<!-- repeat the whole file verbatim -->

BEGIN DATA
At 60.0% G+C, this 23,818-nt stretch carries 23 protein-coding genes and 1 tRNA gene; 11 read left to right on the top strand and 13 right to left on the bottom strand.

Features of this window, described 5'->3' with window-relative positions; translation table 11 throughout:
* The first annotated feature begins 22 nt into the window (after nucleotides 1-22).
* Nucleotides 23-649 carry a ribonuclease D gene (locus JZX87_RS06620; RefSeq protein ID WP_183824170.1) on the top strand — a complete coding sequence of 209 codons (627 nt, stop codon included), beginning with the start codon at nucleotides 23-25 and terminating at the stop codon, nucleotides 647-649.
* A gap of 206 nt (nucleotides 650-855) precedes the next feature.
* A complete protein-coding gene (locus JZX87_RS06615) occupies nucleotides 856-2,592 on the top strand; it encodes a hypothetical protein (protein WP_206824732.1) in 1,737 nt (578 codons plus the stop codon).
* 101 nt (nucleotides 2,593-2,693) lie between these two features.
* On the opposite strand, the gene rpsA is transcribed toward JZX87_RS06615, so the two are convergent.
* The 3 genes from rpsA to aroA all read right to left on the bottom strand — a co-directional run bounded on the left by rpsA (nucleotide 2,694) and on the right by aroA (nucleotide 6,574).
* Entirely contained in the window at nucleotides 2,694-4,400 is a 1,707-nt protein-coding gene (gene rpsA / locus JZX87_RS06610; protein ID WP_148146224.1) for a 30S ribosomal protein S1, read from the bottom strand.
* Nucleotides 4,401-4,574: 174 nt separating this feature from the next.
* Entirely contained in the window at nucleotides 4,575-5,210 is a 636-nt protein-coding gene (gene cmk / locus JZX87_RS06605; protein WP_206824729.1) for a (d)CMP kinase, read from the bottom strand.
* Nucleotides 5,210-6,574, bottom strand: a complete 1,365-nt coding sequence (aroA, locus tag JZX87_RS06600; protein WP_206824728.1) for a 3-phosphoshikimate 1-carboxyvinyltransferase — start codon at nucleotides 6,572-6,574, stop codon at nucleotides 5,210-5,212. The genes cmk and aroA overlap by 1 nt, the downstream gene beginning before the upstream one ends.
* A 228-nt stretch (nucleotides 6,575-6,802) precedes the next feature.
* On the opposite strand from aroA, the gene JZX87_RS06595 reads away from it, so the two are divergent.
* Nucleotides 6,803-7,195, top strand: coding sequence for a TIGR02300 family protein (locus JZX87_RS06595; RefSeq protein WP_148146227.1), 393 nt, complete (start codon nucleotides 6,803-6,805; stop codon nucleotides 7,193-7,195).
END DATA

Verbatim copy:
At 60.0% G+C, this 23,818-nt stretch carries 23 protein-coding genes and 1 tRNA gene; 11 read left to right on the top strand and 13 right to left on the bottom strand.

Features of this window, described 5'->3' with window-relative positions; translation table 11 throughout:
* The first annotated feature begins 22 nt into the window (after nucleotides 1-22).
* Nucleotides 23-649 carry a ribonuclease D gene (locus JZX87_RS06620; RefSeq protein ID WP_183824170.1) on the top strand — a complete coding sequence of 209 codons (627 nt, stop codon included), beginning with the start codon at nucleotides 23-25 and terminating at the stop codon, nucleotides 647-649.
* A gap of 206 nt (nucleotides 650-855) precedes the next feature.
* A complete protein-coding gene (locus JZX87_RS06615) occupies nucleotides 856-2,592 on the top strand; it encodes a hypothetical protein (protein WP_206824732.1) in 1,737 nt (578 codons plus the stop codon).
* 101 nt (nucleotides 2,593-2,693) lie between these two features.
* On the opposite strand, the gene rpsA is transcribed toward JZX87_RS06615, so the two are convergent.
* The 3 genes from rpsA to aroA all read right to left on the bottom strand — a co-directional run bounded on the left by rpsA (nucleotide 2,694) and on the right by aroA (nucleotide 6,574).
* Entirely contained in the window at nucleotides 2,694-4,400 is a 1,707-nt protein-coding gene (gene rpsA / locus JZX87_RS06610; protein ID WP_148146224.1) for a 30S ribosomal protein S1, read from the bottom strand.
* Nucleotides 4,401-4,574: 174 nt separating this feature from the next.
* Entirely contained in the window at nucleotides 4,575-5,210 is a 636-nt protein-coding gene (gene cmk / locus JZX87_RS06605; protein WP_206824729.1) for a (d)CMP kinase, read from the bottom strand.
* Nucleotides 5,210-6,574, bottom strand: a complete 1,365-nt coding sequence (aroA, locus tag JZX87_RS06600; protein WP_206824728.1) for a 3-phosphoshikimate 1-carboxyvinyltransferase — start codon at nucleotides 6,572-6,574, stop codon at nucleotides 5,210-5,212. The genes cmk and aroA overlap by 1 nt, the downstream gene beginning before the upstream one ends.
* A 228-nt stretch (nucleotides 6,575-6,802) precedes the next feature.
* On the opposite strand from aroA, the gene JZX87_RS06595 reads away from it, so the two are divergent.
* Nucleotides 6,803-7,195, top strand: coding sequence for a TIGR02300 family protein (locus JZX87_RS06595; RefSeq protein WP_148146227.1), 393 nt, complete (start codon nucleotides 6,803-6,805; stop codon nucleotides 7,193-7,195).